Here is the mathematical formula needed to figure out the pixel height and width of your image for both print and web use.
For print multiply the image size by 300dpi, for web mulitply image size by 72dpi –
5 x 7 inch print will be 1500 x 2400 pixels
5 x 7 inch web image will be 360 x 504 pixels
The Work Flow
Set your camera to its highest/finest resolution. Take your photograph.
Bring the image into your software. Look at the image for a moment, decide if it’s vertical or horizontal. Decide if it’s a 4 x 5 or a 5 x 7. Set your crop options to size the crop in inches. Use your cropping tool to crop the image to that size.
(In Photoshop CS2- Click the crop tool. At top there are fields where you can put in width, height and resolution amounts.)
Then use “save as” say - ”GrandCanyon1” Close the original image – do not save any changes made to it!!! This is your pristine original and if you have the harddrive space, you should keep it in its raw form or if not, burn it to disc.
(You will end up with two more images saved to your harddrive – one that will be a 5 x 7 but at minimum 300 dpi in case you want to print your photo, the other will be a 5 x 7 at 72 dpi – this is the one you’re going to use online.)
Begin working on “GrandCanyon1.” This could be a tiff file, a jpg, or any other number of imaging file types.
Use your “image size” option and make sure you’ve got the correct size print – ie 5 x 7, then change the dpi to 72. Your image should shrink considerably, tell your software to show you the image at the actual pixel size and you should see your image become the size of your original crop - you should now be looking at a 5 x 7 image. Use “save as” once more, but you will have to change your title to…”GrandCanyon1 lowres” and save it as a jpg file. Now you have three images in the folder – the original raw, titled by your camera’s software, the large res “GrandCanyon1” and the low res “GrandCanyon1 lowres”
You are now ready to close the image – you should be prompted with a window that allows you to downsize the image digitally even more. Again, you can lose quality if you go to low, but a mid- point should keep the quality and yet make the image substantially smaller kb-wise.
I do something similiar to this work flow, but with a few tweaks here and there. Here is my work flow.
1. Open Image in Editing Software
2. Open a New image at 300 res and the specs at 5 inch x 7 inch.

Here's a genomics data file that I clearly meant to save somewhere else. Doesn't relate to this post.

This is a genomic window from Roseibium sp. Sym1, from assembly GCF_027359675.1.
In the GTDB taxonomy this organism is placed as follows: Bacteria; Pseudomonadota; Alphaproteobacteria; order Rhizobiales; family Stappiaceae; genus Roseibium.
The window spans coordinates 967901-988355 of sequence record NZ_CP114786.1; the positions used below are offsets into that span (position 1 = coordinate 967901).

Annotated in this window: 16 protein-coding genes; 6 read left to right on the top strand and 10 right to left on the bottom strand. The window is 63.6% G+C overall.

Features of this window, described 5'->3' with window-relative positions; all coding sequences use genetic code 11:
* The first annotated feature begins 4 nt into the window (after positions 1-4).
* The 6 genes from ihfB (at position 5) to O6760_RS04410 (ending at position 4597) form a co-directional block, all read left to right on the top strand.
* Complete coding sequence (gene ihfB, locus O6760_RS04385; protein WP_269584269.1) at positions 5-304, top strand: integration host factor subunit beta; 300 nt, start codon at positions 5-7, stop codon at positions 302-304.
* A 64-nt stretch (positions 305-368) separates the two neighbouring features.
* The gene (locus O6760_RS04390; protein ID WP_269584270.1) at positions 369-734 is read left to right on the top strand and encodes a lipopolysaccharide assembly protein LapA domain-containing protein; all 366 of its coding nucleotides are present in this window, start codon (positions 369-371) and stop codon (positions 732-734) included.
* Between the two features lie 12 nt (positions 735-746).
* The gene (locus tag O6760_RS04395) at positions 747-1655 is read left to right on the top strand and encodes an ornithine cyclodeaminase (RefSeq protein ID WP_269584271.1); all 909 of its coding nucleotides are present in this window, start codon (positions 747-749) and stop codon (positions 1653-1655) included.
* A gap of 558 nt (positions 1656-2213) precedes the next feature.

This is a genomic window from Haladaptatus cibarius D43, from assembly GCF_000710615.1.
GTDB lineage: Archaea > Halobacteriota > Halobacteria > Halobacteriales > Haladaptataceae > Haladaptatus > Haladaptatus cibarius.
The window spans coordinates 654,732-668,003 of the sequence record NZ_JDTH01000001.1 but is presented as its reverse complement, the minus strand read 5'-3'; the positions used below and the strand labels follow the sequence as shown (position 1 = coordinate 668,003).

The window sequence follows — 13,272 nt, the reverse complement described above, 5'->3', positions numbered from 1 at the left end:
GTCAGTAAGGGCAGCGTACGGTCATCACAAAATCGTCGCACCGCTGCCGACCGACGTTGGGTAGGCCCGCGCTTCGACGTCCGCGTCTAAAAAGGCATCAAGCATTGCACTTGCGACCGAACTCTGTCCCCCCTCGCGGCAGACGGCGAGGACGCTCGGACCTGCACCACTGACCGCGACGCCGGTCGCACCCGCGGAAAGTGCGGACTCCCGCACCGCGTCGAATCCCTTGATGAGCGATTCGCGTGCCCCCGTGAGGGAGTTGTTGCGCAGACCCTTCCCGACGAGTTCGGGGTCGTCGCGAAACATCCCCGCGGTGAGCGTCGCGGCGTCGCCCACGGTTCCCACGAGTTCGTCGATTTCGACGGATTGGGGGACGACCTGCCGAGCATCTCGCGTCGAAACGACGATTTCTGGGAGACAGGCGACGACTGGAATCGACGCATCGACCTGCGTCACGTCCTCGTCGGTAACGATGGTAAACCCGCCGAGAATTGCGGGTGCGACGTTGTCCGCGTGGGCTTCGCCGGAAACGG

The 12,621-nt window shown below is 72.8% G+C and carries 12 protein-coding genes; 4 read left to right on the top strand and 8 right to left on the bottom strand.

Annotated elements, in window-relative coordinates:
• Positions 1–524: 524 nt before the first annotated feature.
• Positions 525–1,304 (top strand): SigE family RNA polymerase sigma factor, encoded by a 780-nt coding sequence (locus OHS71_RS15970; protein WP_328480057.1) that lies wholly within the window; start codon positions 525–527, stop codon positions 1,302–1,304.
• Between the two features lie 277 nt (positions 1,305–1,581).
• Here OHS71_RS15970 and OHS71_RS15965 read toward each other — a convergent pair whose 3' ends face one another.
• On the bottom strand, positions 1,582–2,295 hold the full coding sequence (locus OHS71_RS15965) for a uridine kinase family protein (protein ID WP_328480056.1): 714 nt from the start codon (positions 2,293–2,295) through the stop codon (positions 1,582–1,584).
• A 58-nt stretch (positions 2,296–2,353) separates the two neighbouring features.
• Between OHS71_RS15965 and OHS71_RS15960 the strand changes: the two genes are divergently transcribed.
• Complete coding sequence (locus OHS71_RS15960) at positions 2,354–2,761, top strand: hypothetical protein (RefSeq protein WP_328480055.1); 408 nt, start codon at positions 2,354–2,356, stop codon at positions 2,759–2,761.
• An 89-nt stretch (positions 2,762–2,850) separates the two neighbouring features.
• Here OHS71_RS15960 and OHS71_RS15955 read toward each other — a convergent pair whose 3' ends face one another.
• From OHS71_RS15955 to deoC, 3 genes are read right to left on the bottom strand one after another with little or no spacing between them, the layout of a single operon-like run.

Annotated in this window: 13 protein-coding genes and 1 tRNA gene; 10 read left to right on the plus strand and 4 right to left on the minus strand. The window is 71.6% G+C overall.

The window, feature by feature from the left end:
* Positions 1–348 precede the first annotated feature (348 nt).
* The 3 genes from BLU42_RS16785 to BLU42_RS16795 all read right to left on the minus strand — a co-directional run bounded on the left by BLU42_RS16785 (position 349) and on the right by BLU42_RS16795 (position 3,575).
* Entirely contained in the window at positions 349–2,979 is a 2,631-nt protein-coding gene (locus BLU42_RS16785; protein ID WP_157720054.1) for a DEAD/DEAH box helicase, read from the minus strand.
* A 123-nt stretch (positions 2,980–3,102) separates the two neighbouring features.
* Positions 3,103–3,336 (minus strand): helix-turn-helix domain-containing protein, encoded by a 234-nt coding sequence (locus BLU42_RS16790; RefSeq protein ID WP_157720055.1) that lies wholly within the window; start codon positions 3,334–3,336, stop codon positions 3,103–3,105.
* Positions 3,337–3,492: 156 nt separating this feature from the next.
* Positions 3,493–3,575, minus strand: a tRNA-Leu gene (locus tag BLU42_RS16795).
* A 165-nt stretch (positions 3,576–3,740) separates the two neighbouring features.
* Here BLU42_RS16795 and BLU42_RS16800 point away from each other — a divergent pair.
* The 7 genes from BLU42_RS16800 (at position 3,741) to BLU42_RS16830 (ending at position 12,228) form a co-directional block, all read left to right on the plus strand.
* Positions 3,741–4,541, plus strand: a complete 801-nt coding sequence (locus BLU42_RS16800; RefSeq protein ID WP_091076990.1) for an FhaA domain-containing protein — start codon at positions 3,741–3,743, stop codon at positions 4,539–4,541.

3. Select all of the original image
4. Copy the original image.
5. In your new image, paste the copy.
6. Click transform (In photoshop ctrl+T)
7. Hold shift and bring the bounding box down to fit inside the new image. (There will be extra that will be outside of your image space. This is how you can crop your image to the new specs. All sorts of creative can come from this.)
8. Click "Save for Web".
9. When the Save for Web application comes up, click the "Image Size" tab.
10. With the "Constrain Proportions" box checked, change the numbers in the width and height fields to the numbers you came up with before when you multiplied by the size. For example, we want an image to be 72 res for web viewing. So we will multiply 5x72 to get 360. That is the new width. Do the same with the height. (7x72=504) This has made your photo now 72 resolution, and perfect for web viewing.
11. Select the quality and image type. Be sure to keep an eye out for the file size though. Photoshop tells you in the bottom left hand corner.
12. Select the lowest quality you can without compromising the image. (If you see those blocks of pixels, that is too low.)
13. Click "Save" and name it whatever you like, as long as it isn't the same as the original.
14. Now you have a proper file size that fits perfectly in all windows, doesn't take forever to download and doesn't make baby jesus cry.
15. Upload that baby and you are ready to go!
The reason why we do those proportions isn't just for print, but because they look balanced to our eyes. They are usually mathmatically balanced and so will make your images look better and more professional.
Feel free to post your own work flow, or questions. I'll be willing to help in any way I can.